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Published byHomer Fowler Modified about 1 year ago

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Limited Dependent Variables Often there are occasions where we are interested in explaining a dependent variable that has only limited measurement Frequently it is even dichotomous.

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Examples War(1) vs. no War(0) Vote vs. no vote Regime change vs. no change

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These are often Probability Models E.g. Power disparity leads to war: Where Y t is the occurrence (or not) of war, and X t is a measure of power disparity We call this a Linear Probability Model

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Problems with LPM Regression OLS in this case is called the Linear Probability Model Running regression produces some problems Errors are not distributed normally Errors are heteroskedastic Predicted Ys can be outside the 0.0-1. bounds required for probability

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Logistic Model We need a model that produces true probabilities The Logit, or cumulative logistic distribution offers one approach. This produces a sigmoid curve. Look at equation under 2 conditions: X i = +∞ X i = -∞

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Sigmoid curve

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Probability Ratio Note that Where

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Log Odds Ratio The logit is the log of the odds ratio, and is given by: This model gives us a coefficient that may be interpreted as a change in the weighted odds of the dependent variable

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Estimation of Model We estimate this with maximum likelihood The significance tests are z statistics We can generate a Pseudo R 2 which is an attempt to measure the percent of variation of the underlying logit function explained by the independent variables We test the full model with the Likelihood Ratio test (LR), which has a χ 2 distribution with k degrees of freedom

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Neural Networks The alternate formulation is representative of a single-layer perceptron in an artificial neural network.

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Probit If we can assume that the dependent variable is actually the result of an underlying (and immeasurable) propensity or utility, we can use the cumulative normal probability function to estimate a Probit model Also, more appropriate if the categories (or their propensities) are likely to be normally distributed It looks just like a logit model in practice

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The Cumulative Normal Density Function The normal distribution is given by: The Cumulative Normal Density Function is:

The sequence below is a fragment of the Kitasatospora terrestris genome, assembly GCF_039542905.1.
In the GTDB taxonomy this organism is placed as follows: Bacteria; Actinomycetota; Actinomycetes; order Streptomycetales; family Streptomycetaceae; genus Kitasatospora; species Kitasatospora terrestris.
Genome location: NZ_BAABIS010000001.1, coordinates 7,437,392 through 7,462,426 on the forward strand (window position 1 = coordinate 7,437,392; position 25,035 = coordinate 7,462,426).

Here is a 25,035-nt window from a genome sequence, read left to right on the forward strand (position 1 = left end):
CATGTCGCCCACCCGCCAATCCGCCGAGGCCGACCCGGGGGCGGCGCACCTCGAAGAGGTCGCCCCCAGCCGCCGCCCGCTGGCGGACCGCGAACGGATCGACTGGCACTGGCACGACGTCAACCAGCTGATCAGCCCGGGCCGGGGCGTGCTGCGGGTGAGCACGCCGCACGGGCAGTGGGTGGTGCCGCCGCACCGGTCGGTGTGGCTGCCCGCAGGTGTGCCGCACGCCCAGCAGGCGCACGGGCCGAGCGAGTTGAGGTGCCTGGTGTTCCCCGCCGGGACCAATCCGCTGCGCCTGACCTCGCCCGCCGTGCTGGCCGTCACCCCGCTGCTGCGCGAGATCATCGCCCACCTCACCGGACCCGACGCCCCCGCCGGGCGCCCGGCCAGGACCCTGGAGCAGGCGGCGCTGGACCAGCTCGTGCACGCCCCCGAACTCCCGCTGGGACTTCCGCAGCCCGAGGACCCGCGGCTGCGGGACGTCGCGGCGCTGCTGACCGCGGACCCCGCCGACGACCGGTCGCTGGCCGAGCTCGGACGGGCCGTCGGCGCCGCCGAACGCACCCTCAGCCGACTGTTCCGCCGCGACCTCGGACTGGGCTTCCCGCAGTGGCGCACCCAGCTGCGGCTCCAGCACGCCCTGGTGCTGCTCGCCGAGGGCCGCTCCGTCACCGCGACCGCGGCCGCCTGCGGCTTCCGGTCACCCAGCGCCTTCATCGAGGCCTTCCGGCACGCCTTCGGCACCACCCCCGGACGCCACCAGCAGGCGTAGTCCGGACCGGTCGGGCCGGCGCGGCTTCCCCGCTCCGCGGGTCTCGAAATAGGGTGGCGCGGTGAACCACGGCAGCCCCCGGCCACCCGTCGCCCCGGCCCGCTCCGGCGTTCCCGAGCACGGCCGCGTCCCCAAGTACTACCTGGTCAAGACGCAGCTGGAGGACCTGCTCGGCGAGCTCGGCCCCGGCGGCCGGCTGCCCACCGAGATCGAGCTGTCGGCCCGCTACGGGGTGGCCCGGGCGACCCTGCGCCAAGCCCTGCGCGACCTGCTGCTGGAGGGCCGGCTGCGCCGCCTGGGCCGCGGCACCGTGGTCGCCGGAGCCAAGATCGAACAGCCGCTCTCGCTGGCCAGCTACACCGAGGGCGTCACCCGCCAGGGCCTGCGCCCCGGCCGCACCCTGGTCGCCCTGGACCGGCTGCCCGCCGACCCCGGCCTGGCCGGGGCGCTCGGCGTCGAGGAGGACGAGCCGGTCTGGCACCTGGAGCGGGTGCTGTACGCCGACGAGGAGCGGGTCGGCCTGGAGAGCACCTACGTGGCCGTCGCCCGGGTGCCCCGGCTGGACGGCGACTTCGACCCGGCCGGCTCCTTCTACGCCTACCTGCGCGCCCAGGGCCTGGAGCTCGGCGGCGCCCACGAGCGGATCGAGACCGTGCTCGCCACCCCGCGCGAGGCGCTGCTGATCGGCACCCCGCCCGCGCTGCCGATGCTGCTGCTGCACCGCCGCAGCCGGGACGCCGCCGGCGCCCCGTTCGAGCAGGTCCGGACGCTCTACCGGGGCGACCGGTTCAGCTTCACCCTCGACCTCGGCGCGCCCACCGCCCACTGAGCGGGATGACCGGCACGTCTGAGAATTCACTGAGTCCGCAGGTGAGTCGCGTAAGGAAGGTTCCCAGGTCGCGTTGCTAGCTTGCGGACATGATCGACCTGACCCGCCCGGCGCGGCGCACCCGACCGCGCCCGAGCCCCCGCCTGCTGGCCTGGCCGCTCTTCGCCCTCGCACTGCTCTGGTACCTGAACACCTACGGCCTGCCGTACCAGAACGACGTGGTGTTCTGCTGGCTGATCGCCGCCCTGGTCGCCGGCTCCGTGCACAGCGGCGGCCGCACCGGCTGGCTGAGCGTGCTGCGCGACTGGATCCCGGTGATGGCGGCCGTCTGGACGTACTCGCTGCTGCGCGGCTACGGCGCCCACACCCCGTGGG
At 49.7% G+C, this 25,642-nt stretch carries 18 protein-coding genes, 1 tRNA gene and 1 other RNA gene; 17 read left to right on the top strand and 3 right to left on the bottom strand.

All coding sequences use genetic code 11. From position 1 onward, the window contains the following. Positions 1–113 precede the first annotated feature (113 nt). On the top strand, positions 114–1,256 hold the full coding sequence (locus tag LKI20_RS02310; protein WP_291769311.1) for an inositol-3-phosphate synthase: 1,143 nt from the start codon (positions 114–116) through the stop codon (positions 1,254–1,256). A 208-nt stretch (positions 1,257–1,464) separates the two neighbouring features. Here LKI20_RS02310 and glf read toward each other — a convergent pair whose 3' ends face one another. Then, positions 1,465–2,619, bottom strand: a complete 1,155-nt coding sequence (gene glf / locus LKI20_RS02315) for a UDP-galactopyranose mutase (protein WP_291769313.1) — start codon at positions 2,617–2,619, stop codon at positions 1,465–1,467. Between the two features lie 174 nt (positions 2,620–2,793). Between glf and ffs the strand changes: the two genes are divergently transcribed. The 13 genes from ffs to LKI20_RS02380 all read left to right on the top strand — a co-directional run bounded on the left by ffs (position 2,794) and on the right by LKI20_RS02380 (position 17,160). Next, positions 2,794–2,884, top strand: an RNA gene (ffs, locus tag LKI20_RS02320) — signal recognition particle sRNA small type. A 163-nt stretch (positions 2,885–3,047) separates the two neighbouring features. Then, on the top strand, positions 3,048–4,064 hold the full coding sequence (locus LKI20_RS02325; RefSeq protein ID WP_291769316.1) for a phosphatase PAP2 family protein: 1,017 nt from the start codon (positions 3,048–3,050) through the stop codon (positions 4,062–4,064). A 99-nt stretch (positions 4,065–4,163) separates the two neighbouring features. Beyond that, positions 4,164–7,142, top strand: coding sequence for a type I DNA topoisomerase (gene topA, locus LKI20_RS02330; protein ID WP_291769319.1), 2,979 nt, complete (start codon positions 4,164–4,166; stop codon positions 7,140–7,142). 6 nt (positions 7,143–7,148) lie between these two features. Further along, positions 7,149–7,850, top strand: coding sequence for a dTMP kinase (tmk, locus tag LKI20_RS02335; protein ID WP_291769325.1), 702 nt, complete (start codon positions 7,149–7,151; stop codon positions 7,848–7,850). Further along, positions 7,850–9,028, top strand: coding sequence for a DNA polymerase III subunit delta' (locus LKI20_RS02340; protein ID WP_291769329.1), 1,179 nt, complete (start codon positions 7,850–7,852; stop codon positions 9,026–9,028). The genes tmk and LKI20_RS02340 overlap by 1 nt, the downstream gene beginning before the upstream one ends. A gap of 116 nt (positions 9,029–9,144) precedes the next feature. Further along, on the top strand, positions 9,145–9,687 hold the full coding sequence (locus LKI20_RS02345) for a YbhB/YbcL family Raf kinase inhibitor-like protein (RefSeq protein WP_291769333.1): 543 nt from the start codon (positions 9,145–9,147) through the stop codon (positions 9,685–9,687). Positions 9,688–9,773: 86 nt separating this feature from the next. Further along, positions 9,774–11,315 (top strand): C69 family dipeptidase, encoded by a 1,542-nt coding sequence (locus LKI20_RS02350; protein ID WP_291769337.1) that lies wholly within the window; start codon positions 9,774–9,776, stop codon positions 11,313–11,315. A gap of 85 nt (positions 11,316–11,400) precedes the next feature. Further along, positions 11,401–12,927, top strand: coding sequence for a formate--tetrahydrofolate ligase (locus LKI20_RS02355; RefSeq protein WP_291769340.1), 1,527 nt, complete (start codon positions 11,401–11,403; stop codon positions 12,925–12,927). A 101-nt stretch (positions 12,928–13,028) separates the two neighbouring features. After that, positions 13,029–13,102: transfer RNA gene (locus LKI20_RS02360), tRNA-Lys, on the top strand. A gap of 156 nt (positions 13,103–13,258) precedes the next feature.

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The Standard Normal CDF We assume that there is an underlying threshold value (I i ) that if the case exceeds will be a 1, and 0 otherwise. We can standardize and estimate this as

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Probit estimates Again, maximum likelihood estimation Again, a Pseudo R2 Again, a LR ratio with k degrees of freedom

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Assumptions of Models All Y’s are in {0,1} set They are statistically independent No multicollinearity The P(Y i =1) is normal density for probit, and logistic function for logit

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Ordered Probit If the dependent variable can take on ordinal levels, we can extend the dichotomous Probit model to an n-chotomous, or ordered, Probit model It simply has several threshold values estimated Ordered logit works much the same way

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Multinomial Logit If our dependent variable takes on different values, but they are nominal, this is a multinomial logit model

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Some additional info The Modal category is good benchmark Present % correctly predicted This can be calculated and presented. This, when compared to the modal category, gives us a good indication of fit.

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Stata Use Leadership Change data (1992 cross section) 1992-Stata (1992 cross section)1992-Stata

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Test different models Dependent variable Leadership change Examine distribution tables ledchan1 Independent variables Try different Try corr and then (pwcorr)

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Try the following regress ledchan1 grwthgdp hlthexp illit_f polity2 logit ledchan1 grwthgdp hlthexp illit_f polity2 logistic ledchan1 grwthgdp hlthexp illit_f polity2 probit ledchan1 grwthgdp hlthexp illit_f polity2 ologit ledchan1 grwthgdp hlthexp illit_f polity2 oprobit ledchan1 grwthgdp hlthexp illit_f polity2 mlogit ledchan1 grwthgdp hlthexp illit_f polity2 tobit ledchan1 grwthgdp hlthexp illit_f polity2, ul ll

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Tobit Assumes a 0 value, and then a scale E.g., the decision to incarcerate 0 or 1 (Imprison or not) If Imprison, than for how many years?

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Other models This leads to many other models Count models & Poisson regression Duration/Survival/hazard models Censoring and truncation models Selection bias models

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